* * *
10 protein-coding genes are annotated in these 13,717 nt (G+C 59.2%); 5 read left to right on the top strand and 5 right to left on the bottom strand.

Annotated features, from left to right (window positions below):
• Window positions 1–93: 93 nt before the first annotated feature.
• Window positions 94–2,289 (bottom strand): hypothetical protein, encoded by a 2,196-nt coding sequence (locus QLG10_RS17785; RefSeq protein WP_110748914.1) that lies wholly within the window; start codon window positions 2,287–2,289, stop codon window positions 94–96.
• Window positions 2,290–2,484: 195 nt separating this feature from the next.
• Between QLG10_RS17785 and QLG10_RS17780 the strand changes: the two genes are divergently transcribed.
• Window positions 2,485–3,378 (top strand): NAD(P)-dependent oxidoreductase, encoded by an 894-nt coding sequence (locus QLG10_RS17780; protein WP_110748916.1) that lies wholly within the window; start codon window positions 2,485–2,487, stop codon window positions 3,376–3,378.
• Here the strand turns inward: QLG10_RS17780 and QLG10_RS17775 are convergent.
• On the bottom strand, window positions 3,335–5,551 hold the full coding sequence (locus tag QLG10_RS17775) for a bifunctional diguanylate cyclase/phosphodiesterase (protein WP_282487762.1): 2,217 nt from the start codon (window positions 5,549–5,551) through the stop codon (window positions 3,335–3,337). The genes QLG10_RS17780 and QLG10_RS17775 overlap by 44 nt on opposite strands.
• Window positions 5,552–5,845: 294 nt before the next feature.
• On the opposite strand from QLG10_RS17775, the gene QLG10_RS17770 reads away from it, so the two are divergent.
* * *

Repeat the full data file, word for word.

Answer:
10 protein-coding genes are annotated in these 13,717 nt (G+C 59.2%); 5 read left to right on the top strand and 5 right to left on the bottom strand.

Annotated features, from left to right (window positions below):
• Window positions 1–93: 93 nt before the first annotated feature.
• Window positions 94–2,289 (bottom strand): hypothetical protein, encoded by a 2,196-nt coding sequence (locus QLG10_RS17785; RefSeq protein WP_110748914.1) that lies wholly within the window; start codon window positions 2,287–2,289, stop codon window positions 94–96.
• Window positions 2,290–2,484: 195 nt separating this feature from the next.
• Between QLG10_RS17785 and QLG10_RS17780 the strand changes: the two genes are divergently transcribed.
• Window positions 2,485–3,378 (top strand): NAD(P)-dependent oxidoreductase, encoded by an 894-nt coding sequence (locus QLG10_RS17780; protein WP_110748916.1) that lies wholly within the window; start codon window positions 2,485–2,487, stop codon window positions 3,376–3,378.
• Here the strand turns inward: QLG10_RS17780 and QLG10_RS17775 are convergent.
• On the bottom strand, window positions 3,335–5,551 hold the full coding sequence (locus tag QLG10_RS17775) for a bifunctional diguanylate cyclase/phosphodiesterase (protein WP_282487762.1): 2,217 nt from the start codon (window positions 5,549–5,551) through the stop codon (window positions 3,335–3,337). The genes QLG10_RS17780 and QLG10_RS17775 overlap by 44 nt on opposite strands.
• Window positions 5,552–5,845: 294 nt before the next feature.
• On the opposite strand from QLG10_RS17775, the gene QLG10_RS17770 reads away from it, so the two are divergent.